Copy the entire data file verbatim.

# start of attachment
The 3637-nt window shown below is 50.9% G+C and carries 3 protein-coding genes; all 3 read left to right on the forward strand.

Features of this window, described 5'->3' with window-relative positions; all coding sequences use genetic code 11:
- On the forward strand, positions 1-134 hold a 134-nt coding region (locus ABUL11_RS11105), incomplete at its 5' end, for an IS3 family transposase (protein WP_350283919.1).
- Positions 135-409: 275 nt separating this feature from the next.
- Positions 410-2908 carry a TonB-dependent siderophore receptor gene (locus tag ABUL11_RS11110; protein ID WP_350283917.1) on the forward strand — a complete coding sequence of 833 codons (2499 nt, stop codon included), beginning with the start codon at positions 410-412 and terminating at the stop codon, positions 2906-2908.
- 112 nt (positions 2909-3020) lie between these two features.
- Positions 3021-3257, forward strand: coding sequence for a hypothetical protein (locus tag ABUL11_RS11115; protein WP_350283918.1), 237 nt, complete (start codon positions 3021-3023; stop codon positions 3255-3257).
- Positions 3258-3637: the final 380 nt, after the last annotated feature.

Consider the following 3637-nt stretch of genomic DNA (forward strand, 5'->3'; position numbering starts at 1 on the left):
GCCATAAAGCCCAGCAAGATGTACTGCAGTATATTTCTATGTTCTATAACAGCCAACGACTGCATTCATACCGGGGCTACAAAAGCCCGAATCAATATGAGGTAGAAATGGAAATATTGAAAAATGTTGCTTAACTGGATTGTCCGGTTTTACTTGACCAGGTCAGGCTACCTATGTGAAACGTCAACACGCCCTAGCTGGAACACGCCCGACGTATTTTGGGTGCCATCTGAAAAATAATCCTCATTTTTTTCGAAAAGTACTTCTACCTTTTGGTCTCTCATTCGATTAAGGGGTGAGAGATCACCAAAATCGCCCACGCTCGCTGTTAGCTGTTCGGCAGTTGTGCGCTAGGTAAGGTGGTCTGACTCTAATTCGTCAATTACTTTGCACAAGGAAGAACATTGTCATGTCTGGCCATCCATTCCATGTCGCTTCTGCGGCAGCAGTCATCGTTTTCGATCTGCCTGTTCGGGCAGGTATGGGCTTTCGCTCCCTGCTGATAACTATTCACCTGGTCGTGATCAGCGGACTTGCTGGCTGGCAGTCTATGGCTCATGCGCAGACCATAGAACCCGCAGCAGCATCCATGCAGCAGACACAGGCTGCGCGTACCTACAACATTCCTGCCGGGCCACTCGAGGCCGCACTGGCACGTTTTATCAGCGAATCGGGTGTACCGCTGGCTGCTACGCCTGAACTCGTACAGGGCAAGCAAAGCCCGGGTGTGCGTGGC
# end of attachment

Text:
The 3637-nt window shown below is 50.9% G+C and carries 3 protein-coding genes; all 3 read left to right on the forward strand.

Features of this window, described 5'->3' with window-relative positions; all coding sequences use genetic code 11:
- On the forward strand, positions 1-134 hold a 134-nt coding region (locus ABUL11_RS11105), incomplete at its 5' end, for an IS3 family transposase (protein WP_350283919.1).
- Positions 135-409: 275 nt separating this feature from the next.
- Positions 410-2908 carry a TonB-dependent siderophore receptor gene (locus tag ABUL11_RS11110; protein ID WP_350283917.1) on the forward strand — a complete coding sequence of 833 codons (2499 nt, stop codon included), beginning with the start codon at positions 410-412 and terminating at the stop codon, positions 2906-2908.
- 112 nt (positions 2909-3020) lie between these two features.
- Positions 3021-3257, forward strand: coding sequence for a hypothetical protein (locus tag ABUL11_RS11115; protein WP_350283918.1), 237 nt, complete (start codon positions 3021-3023; stop codon positions 3255-3257).
- Positions 3258-3637: the final 380 nt, after the last annotated feature.

Consider the following 3637-nt stretch of genomic DNA (forward strand, 5'->3'; position numbering starts at 1 on the left):
GCCATAAAGCCCAGCAAGATGTACTGCAGTATATTTCTATGTTCTATAACAGCCAACGACTGCATTCATACCGGGGCTACAAAAGCCCGAATCAATATGAGGTAGAAATGGAAATATTGAAAAATGTTGCTTAACTGGATTGTCCGGTTTTACTTGACCAGGTCAGGCTACCTATGTGAAACGTCAACACGCCCTAGCTGGAACACGCCCGACGTATTTTGGGTGCCATCTGAAAAATAATCCTCATTTTTTTCGAAAAGTACTTCTACCTTTTGGTCTCTCATTCGATTAAGGGGTGAGAGATCACCAAAATCGCCCACGCTCGCTGTTAGCTGTTCGGCAGTTGTGCGCTAGGTAAGGTGGTCTGACTCTAATTCGTCAATTACTTTGCACAAGGAAGAACATTGTCATGTCTGGCCATCCATTCCATGTCGCTTCTGCGGCAGCAGTCATCGTTTTCGATCTGCCTGTTCGGGCAGGTATGGGCTTTCGCTCCCTGCTGATAACTATTCACCTGGTCGTGATCAGCGGACTTGCTGGCTGGCAGTCTATGGCTCATGCGCAGACCATAGAACCCGCAGCAGCATCCATGCAGCAGACACAGGCTGCGCGTACCTACAACATTCCTGCCGGGCCACTCGAGGCCGCACTGGCACGTTTTATCAGCGAATCGGGTGTACCGCTGGCTGCTACGCCTGAACTCGTACAGGGCAAGCAAAGCCCGGGTGTGCGTGGC